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Evoblack's avatar

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I am writing a story that strongly involves the Greek gods, primarily revolving around the Greek goddess Enyo. Capturing Enyo's essence has been rather difficult for me, but I do think that I have managed do so. Posted below is a snippet of the story from her perspective. I would like some clear and honest feedback as to her character and how well I portrayed her.

Synopsis: Enyo and Ares have returned to Olympus after warring amongst mortals on the earth. Ares spends his time with Aphrodite, Aphrodite making it clear that she, and the other gods, look down upon her because she is a minor goddess. Enyo encounters Athena, who she does not particularly like--hates even. The goddess of wisdom offers Enyo her wisdom.

Quote:
Enyo’s eyes snapped in longing to her brother and then to Aphrodite. The goddess of love had her body pressed to Ares’s, even in the presence of her husband Hephaestus. Her curling gold hair spilled over slim shoulders, which brushed over Ares’s chest as she leaned up to whisper something in his ear. Aphrodite’s supple chest was unsubtly pressed up against Ares’s hard and flat one. Aphrodite’s ocean blue eyes slid to the side and caught Enyo’s. A beautiful and cruel smile quirked the edges of her lusciously pink lips. Nothing but contempt could be read in her eyes and her smile. Once again, she could feel hate pulsating through her body. Jealousy and rage pounded in her head like a heart. Enyo bared her teeth at Aphrodite.
Aphrodite giggled meanly and gestured toward Enyo. “Ares, your sister is awaiting an invitation to join us.”
“Ah, Enyo!” Ares exclaimed, turning toward his sister. He motioned a hand toward one of couches that surrounded Ares. “Come, have a seat with us.”
Several of the other gods in Ares’s company eyed Enyo with quiet contempt. Enyo locked her jaw, eyes narrowed, and stayed where she was. “I am comfortable here,” she answered.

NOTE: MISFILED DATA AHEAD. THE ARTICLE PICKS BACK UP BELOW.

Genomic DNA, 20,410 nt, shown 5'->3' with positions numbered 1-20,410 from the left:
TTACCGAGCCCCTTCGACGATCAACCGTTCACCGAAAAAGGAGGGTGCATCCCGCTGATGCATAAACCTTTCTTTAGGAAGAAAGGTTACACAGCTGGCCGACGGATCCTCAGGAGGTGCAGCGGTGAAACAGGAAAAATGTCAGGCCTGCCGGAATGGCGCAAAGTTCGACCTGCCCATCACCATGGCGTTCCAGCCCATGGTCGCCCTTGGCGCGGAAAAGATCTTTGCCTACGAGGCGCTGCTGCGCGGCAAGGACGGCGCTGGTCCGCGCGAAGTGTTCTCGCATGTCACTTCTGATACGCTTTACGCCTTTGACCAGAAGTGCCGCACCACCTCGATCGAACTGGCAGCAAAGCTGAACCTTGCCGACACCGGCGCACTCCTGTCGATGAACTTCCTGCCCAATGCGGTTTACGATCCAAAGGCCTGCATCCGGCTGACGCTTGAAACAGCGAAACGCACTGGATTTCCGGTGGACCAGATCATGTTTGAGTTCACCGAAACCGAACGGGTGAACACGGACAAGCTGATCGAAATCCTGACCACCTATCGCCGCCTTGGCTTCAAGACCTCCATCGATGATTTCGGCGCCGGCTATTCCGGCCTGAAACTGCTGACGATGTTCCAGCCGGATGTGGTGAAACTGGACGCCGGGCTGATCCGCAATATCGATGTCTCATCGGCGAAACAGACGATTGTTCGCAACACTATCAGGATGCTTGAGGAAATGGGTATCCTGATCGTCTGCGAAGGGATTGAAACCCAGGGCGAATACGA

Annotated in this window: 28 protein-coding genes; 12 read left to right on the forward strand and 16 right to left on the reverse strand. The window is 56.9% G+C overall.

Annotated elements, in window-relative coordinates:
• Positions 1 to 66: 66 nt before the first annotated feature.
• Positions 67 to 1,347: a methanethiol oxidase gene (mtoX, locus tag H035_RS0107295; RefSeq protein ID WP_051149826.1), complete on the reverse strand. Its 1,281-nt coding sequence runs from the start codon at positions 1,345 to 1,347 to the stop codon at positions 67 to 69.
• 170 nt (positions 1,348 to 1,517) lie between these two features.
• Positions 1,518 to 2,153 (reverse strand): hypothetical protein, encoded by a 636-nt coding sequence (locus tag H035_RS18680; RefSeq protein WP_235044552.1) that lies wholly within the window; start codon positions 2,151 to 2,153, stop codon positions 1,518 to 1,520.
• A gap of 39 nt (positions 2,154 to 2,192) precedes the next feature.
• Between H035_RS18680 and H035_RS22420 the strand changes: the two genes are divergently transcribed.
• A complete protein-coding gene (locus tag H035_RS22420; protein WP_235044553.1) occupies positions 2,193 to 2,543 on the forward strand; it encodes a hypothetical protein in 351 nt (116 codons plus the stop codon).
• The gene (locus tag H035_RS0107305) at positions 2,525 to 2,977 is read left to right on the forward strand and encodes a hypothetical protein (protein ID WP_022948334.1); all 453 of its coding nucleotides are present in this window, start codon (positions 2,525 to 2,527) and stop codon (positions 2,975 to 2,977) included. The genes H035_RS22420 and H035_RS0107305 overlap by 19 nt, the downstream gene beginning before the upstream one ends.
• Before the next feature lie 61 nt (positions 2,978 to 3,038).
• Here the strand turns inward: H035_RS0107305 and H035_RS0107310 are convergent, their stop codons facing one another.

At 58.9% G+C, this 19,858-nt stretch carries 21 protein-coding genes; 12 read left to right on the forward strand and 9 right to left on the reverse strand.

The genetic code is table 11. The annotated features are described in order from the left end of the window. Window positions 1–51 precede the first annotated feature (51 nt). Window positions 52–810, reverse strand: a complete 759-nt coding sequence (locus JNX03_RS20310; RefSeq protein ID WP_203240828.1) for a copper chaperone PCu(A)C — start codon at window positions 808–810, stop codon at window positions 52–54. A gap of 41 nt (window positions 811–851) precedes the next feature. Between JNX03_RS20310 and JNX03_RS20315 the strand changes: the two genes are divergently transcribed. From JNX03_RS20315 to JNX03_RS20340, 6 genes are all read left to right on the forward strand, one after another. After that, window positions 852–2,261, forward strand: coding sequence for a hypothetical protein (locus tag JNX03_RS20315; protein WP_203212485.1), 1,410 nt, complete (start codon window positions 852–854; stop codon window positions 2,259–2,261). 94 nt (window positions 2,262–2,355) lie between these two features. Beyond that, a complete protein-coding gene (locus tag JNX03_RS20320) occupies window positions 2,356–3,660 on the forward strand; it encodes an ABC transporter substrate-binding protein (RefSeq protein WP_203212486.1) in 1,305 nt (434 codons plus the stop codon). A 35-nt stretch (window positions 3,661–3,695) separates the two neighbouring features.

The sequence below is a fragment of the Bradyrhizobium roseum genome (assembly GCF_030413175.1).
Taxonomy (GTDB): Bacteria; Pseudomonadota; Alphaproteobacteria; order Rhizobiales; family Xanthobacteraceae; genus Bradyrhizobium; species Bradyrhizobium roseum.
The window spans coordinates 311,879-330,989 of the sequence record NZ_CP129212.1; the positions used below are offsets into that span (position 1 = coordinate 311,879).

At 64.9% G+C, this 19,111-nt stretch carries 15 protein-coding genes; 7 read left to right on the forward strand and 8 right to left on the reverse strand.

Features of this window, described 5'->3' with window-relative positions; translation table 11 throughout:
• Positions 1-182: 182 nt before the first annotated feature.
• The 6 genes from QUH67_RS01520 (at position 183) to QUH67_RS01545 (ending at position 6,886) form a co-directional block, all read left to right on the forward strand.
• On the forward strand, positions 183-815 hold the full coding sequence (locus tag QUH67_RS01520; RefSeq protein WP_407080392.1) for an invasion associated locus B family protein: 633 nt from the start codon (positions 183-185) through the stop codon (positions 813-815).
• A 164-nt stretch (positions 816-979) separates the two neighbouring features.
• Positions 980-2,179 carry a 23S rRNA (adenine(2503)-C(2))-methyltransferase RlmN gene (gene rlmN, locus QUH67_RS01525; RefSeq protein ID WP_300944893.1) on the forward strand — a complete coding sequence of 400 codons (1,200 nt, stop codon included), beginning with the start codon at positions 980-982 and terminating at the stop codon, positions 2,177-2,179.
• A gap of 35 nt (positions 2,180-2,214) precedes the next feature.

Ares craned his neck up to look at Enyo. He was about to say something when Aphrodite intervened. “She is comfortable there,” Aphrodite purred. Her silky soft hands stroked the rough flesh of his chest. “Why not let her be? Perhaps she can find a seat…somewhere else?”
Ares nodded. “Yes, you should.”
Enyo pulled back her lips over her teeth and bared her teeth at the love goddess. Aphrodite giggled in reply and waggled her fingers at her. Turning on her heel, Enyo strolled away. As she left, Enyo could hear whispers about her.
“Why does she insist on being a war goddess?”
“She is only a minor deity. She has no power. Why is she with you, Ares?”
“She is my sister,” she heard him reply. “I allow her to be with me only because of that.”
“She looks quite jealous,” Aphrodite mused. “Maybe she could…?”
“I feel nothing for her.”
Her teeth, clenched so hard together, bit through her tongue. The pain was sharp, but it was nothing compared to that in her heart. Two sharp knives had embedded themselves on either side so that the pain was equal. Her brother did not desire her company, and he did not care for her as she cared for him. Enyo ran out onto a terrace where the conversation could not be heard. The cool night air or the garden’s intoxicating scents hardly penetrated her deep thoughts. Slamming her fists down on the marble ledge, she sank down onto her knees. Everything in her body was so tight that she found herself to be literally shaking. Tears trickled from the war goddess’s eyes and plopped onto the marble floor beneath her.
Enyo could taste the bitter acridness of the blood in her mouth. It mixed with her saliva, but it was not an unpleasant flavor. Eyes fluttering open, she found herself focusing more and more on the taste. Concentrating on that one thing helped her body and her mind to relax their violent pulsing.
“Their pride makes them believe they are above the rest,” an even voice spoke.
Once again, Enyo tensed her body. Panting, she jumped to her feet, assuming a warrior’s stance, and flipped around to face the speaker. Facing her with a wise and cool face was no other goddess but Athena. She was alone; seeing this made Enyo relax only a fraction. Her fists had instinctively come up to protect herself, and she lowered them back down to her sides.